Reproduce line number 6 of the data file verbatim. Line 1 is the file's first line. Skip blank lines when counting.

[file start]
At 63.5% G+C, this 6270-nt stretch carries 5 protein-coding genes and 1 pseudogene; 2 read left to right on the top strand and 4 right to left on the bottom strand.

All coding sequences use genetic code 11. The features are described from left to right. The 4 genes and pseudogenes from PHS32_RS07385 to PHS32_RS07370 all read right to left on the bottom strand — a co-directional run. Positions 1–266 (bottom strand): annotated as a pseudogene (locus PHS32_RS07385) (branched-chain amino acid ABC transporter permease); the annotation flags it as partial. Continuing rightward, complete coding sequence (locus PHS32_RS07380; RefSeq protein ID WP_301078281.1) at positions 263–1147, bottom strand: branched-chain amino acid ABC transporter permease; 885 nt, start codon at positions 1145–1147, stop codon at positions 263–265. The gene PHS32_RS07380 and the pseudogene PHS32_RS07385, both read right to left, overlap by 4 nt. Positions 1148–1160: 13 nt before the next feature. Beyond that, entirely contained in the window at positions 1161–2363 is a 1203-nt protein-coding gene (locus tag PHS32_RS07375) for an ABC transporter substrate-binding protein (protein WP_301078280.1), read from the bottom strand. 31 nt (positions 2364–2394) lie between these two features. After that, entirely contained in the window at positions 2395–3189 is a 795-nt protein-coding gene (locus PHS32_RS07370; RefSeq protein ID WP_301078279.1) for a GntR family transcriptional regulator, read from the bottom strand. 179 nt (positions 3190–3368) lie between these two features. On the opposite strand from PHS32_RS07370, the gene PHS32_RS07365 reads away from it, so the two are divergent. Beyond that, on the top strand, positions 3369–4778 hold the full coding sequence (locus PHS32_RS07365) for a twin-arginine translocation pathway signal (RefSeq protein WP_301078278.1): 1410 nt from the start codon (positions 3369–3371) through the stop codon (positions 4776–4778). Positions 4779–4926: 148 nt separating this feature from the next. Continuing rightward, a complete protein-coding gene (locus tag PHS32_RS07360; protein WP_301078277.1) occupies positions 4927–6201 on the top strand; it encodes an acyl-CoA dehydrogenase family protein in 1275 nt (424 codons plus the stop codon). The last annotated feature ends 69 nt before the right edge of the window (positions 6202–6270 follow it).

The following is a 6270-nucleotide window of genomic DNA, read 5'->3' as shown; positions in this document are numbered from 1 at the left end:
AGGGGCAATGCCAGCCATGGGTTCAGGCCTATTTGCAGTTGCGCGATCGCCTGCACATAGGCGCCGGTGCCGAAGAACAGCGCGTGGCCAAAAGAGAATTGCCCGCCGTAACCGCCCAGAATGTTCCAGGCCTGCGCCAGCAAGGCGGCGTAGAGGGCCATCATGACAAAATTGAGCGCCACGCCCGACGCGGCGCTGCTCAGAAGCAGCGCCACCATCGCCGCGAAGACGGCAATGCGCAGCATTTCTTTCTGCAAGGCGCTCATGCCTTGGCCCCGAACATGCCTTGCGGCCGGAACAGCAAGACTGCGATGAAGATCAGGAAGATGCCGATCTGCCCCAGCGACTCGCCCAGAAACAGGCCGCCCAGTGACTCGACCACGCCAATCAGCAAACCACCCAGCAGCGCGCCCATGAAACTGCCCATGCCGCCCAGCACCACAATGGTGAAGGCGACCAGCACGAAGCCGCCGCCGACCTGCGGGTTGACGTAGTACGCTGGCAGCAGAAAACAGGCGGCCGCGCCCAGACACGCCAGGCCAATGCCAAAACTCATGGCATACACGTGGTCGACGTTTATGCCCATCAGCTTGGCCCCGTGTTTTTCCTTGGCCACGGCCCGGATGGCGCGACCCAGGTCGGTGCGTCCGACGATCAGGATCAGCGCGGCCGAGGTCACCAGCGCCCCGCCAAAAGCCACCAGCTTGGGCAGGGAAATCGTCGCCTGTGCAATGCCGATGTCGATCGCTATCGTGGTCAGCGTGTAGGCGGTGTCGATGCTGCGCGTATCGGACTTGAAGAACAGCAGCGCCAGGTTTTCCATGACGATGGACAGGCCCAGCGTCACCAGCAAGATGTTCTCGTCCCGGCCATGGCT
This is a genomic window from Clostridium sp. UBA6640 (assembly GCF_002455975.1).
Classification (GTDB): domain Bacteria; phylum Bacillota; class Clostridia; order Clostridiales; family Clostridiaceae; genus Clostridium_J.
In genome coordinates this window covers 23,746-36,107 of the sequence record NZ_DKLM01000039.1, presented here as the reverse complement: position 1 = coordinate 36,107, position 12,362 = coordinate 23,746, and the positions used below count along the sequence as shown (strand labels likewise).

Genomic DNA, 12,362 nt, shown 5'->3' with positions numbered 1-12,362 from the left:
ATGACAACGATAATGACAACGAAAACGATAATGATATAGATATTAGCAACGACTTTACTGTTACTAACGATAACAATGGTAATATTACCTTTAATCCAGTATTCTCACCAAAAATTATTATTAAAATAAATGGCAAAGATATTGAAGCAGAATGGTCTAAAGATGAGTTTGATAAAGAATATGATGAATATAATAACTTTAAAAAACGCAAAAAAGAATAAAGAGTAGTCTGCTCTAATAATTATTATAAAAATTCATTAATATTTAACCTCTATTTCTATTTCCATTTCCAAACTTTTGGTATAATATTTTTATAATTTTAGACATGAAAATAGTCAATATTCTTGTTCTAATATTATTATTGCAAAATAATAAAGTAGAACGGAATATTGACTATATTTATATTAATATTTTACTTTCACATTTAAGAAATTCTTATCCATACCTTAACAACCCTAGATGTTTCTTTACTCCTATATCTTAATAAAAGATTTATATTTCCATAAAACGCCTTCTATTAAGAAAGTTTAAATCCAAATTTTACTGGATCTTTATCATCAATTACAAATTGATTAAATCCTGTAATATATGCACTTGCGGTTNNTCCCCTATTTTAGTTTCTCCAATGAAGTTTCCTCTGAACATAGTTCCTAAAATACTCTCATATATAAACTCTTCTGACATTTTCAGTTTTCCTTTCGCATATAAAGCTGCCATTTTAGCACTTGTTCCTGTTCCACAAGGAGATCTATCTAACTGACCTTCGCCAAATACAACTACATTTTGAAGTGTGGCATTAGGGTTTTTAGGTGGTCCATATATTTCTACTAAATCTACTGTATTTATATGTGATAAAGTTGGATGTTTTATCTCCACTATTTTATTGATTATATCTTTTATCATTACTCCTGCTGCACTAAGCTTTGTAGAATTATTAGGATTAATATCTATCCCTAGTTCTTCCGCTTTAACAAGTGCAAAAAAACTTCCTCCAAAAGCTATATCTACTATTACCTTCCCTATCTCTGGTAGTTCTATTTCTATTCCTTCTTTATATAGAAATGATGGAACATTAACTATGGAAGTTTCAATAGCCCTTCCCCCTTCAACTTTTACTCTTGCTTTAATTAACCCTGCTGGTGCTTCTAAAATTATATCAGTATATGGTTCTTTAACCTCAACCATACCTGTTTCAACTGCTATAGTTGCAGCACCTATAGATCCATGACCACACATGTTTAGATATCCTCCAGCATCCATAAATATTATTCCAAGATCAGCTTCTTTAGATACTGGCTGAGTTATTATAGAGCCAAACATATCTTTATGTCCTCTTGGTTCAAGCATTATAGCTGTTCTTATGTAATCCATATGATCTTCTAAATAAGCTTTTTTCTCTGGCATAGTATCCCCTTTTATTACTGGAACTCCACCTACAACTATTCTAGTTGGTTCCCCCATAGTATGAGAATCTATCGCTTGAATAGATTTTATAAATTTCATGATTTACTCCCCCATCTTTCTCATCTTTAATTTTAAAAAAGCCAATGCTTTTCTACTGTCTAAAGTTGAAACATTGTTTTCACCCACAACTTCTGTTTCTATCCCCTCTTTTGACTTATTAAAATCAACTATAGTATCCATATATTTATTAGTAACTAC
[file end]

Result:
Classification (GTDB): domain Bacteria; phylum Bacillota; class Clostridia; order Clostridiales; family Clostridiaceae; genus Clostridium_J.